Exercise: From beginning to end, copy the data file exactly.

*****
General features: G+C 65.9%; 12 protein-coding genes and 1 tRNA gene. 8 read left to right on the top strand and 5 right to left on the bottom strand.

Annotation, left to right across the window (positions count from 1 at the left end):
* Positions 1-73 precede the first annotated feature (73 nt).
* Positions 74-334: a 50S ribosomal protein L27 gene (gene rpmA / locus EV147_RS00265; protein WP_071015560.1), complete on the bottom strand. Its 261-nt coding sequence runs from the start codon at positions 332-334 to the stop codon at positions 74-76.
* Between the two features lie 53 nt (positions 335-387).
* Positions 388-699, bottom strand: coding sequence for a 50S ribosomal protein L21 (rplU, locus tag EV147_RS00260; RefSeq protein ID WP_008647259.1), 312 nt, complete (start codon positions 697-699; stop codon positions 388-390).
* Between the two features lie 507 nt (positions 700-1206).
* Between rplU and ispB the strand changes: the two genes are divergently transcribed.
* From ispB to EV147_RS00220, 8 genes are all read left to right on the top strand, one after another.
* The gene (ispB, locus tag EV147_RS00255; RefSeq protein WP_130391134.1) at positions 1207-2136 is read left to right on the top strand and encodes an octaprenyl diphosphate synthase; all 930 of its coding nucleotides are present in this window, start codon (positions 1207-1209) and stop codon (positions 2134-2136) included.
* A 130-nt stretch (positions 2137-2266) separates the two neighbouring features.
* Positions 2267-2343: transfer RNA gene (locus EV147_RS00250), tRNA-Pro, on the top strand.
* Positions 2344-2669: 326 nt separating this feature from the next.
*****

General features: G+C 65.9%; 12 protein-coding genes and 1 tRNA gene. 8 read left to right on the top strand and 5 right to left on the bottom strand.

Annotation, left to right across the window (positions count from 1 at the left end):
* Positions 1-73 precede the first annotated feature (73 nt).
* Positions 74-334: a 50S ribosomal protein L27 gene (gene rpmA / locus EV147_RS00265; protein WP_071015560.1), complete on the bottom strand. Its 261-nt coding sequence runs from the start codon at positions 332-334 to the stop codon at positions 74-76.
* Between the two features lie 53 nt (positions 335-387).
* Positions 388-699, bottom strand: coding sequence for a 50S ribosomal protein L21 (rplU, locus tag EV147_RS00260; RefSeq protein ID WP_008647259.1), 312 nt, complete (start codon positions 697-699; stop codon positions 388-390).
* Between the two features lie 507 nt (positions 700-1206).
* Between rplU and ispB the strand changes: the two genes are divergently transcribed.
* From ispB to EV147_RS00220, 8 genes are all read left to right on the top strand, one after another.
* The gene (ispB, locus tag EV147_RS00255; RefSeq protein WP_130391134.1) at positions 1207-2136 is read left to right on the top strand and encodes an octaprenyl diphosphate synthase; all 930 of its coding nucleotides are present in this window, start codon (positions 1207-1209) and stop codon (positions 2134-2136) included.
* A 130-nt stretch (positions 2137-2266) separates the two neighbouring features.
* Positions 2267-2343: transfer RNA gene (locus EV147_RS00250), tRNA-Pro, on the top strand.
* Positions 2344-2669: 326 nt separating this feature from the next.